Easter in Italy: ancient traditions and celebrations

The traditional "Scoppio del carro" in Florence on Easter's day

In 325 A.D. the Nicean Council decided Easter would be celebrated on the first Sunday after the first full moon following the Spring Equinox, unless the first full moon also rose on a Sunday, in which case Easter would be celebrated the Sunday after that. Since then, for over 1500 years we have continued to mark the celebration of Easter based on these calculations and every country in the world has developed its own traditions.
 
If you find yourself in Italy during Easter time, you won’t find any Easter bunnies, but you will find many interesting celebrations. In fact Pasqua, together with Christmas, is one of Italy’s main holidays. Solemn religious processions are held in many towns on the Friday or Saturday before Easter and sometimes on Easter Sunday. Many churches parade special statues of the Virgin and Jesus through the city or display them in the main square. Parade participants are often dressed in traditional ancient costumes and the processions may use olive branches instead of palm fronds to decorate churches, and for the faithful to take home. 
 
The biggest and most popular mass is held by the Pope at Saint Peter’s Basilica on Good Friday, when the Pope also celebrates the “Via Crucis” or Stations of the Cross. Usually a huge cross with burning torches lights the sky as the stations of the cross are described in many languages. At the end, the Pope gives a blessing.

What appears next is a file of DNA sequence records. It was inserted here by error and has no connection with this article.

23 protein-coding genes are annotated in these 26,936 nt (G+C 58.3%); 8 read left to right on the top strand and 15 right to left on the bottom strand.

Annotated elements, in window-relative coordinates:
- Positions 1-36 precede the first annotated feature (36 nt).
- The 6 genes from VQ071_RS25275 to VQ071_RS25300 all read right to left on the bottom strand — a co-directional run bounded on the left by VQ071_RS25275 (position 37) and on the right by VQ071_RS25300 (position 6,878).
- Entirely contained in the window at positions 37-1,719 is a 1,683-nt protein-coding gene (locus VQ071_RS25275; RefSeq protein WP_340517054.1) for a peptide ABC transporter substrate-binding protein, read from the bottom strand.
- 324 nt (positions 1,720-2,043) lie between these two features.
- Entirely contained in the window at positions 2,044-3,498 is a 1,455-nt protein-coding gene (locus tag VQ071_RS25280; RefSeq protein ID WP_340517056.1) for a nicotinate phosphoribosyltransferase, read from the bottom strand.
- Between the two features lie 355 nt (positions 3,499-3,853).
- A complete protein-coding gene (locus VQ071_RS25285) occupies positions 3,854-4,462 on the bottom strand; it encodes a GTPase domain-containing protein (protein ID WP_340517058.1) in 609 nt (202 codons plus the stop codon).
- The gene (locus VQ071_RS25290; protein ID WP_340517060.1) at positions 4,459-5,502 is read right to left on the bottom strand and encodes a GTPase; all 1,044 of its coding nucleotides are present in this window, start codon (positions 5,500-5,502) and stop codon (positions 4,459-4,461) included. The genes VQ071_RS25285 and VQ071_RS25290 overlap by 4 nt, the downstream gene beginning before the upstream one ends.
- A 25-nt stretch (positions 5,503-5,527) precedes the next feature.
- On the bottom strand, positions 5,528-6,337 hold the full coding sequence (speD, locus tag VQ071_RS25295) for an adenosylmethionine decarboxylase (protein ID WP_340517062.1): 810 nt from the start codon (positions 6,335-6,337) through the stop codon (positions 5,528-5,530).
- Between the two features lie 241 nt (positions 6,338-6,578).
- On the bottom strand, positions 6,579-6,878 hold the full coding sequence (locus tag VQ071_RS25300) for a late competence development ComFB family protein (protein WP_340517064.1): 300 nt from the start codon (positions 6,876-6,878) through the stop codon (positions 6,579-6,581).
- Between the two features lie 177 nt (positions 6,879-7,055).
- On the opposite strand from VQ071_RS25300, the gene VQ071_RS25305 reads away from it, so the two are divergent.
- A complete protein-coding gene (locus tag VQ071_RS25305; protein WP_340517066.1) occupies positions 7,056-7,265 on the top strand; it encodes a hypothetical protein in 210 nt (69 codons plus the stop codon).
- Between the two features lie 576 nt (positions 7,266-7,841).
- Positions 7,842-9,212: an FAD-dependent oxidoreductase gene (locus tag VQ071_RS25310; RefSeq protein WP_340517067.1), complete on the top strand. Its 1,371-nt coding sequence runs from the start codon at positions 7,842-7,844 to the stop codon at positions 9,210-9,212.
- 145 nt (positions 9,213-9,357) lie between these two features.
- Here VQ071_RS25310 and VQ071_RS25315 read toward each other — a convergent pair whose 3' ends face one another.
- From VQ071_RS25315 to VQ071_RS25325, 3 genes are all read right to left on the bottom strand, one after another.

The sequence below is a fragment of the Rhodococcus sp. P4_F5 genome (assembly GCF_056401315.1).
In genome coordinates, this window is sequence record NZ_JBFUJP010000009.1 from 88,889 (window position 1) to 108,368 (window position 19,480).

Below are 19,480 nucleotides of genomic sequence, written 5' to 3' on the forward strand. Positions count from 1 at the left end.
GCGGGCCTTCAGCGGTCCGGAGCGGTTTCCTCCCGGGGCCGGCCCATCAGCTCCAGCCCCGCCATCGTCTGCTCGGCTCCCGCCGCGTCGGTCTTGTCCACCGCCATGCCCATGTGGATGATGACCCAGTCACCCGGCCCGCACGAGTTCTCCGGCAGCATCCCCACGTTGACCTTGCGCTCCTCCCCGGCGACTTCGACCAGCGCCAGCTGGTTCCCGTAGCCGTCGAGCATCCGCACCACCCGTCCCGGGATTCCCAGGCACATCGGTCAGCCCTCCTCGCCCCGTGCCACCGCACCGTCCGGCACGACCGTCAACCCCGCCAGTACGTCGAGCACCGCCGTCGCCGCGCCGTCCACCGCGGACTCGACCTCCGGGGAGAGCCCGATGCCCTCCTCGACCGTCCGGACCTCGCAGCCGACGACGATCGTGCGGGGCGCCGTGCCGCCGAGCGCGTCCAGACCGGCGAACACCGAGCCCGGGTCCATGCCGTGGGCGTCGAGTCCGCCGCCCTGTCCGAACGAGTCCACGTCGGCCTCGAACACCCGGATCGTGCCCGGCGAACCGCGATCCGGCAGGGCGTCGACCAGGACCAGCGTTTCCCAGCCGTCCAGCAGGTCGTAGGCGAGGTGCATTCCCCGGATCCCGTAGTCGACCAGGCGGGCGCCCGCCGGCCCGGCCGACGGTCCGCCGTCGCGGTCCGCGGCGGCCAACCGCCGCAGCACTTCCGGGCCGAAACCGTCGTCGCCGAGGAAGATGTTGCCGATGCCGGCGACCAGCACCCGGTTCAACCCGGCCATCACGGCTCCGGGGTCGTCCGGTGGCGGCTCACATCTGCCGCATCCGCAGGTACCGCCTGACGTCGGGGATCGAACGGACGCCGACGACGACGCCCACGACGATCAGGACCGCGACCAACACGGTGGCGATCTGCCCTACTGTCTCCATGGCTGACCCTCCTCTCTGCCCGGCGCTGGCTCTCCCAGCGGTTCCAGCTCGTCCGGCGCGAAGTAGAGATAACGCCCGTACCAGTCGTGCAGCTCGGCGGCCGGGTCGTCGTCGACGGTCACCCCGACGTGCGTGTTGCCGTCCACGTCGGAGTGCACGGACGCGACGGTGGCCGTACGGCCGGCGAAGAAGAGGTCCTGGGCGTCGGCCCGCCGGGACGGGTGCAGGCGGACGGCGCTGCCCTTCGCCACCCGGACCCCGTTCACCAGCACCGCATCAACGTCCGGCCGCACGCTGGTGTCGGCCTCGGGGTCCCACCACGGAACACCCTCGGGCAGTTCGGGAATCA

Another popular Italian Easter tradition takes place in Florence with the famous “Scoppio del Carro”, the explosion of the cart. A big, decorated wagon is dragged through Florence by white oxen until it reaches the Basilica di Santa Maria del Fiore. After the mass, which is celebrated in the Basilica, the Archbishop sends a dove-shaped rocket into the cart, igniting the fireworks held in the cart. This spectacular display is followed by a parade in medieval costumes.
 
In Sulmona, in the region of Abruzzo, Easter is celebrated on Sunday with La Madonna che Scappa in Piazza, The Madonna who runs away in the square. 
For this ritual, people dressed in green and white, colors of peace, hope, and resurrection, gather in the main piazza. A woman playing the Virgin Mary is dressed in black; as she moves to the fountain, doves are released and she is suddenly dressed in green. 
 
The island of Sardinia also has its own festivals and traditions, because of its long association with Spain, are strongly influenced by Spanish culture. Since Easter is the end of the Lenten season, food plays a big part in the celebrations. Traditional Easter foods in many places include lamb or goat, artichokes, and special Easter breads that vary from region to region. The Colomba (which takes its name from the “dove” shape it has) is the most famous cake, and it’s often given as gifts as are hollow chocolate eggs that usually come with a surprise inside.
 
Another peculiar Italian tradition is the so-called Pasquetta, Easter Monday, when friends gather together to spend the day and have fun.
 
Happy Easter to everyone!
 

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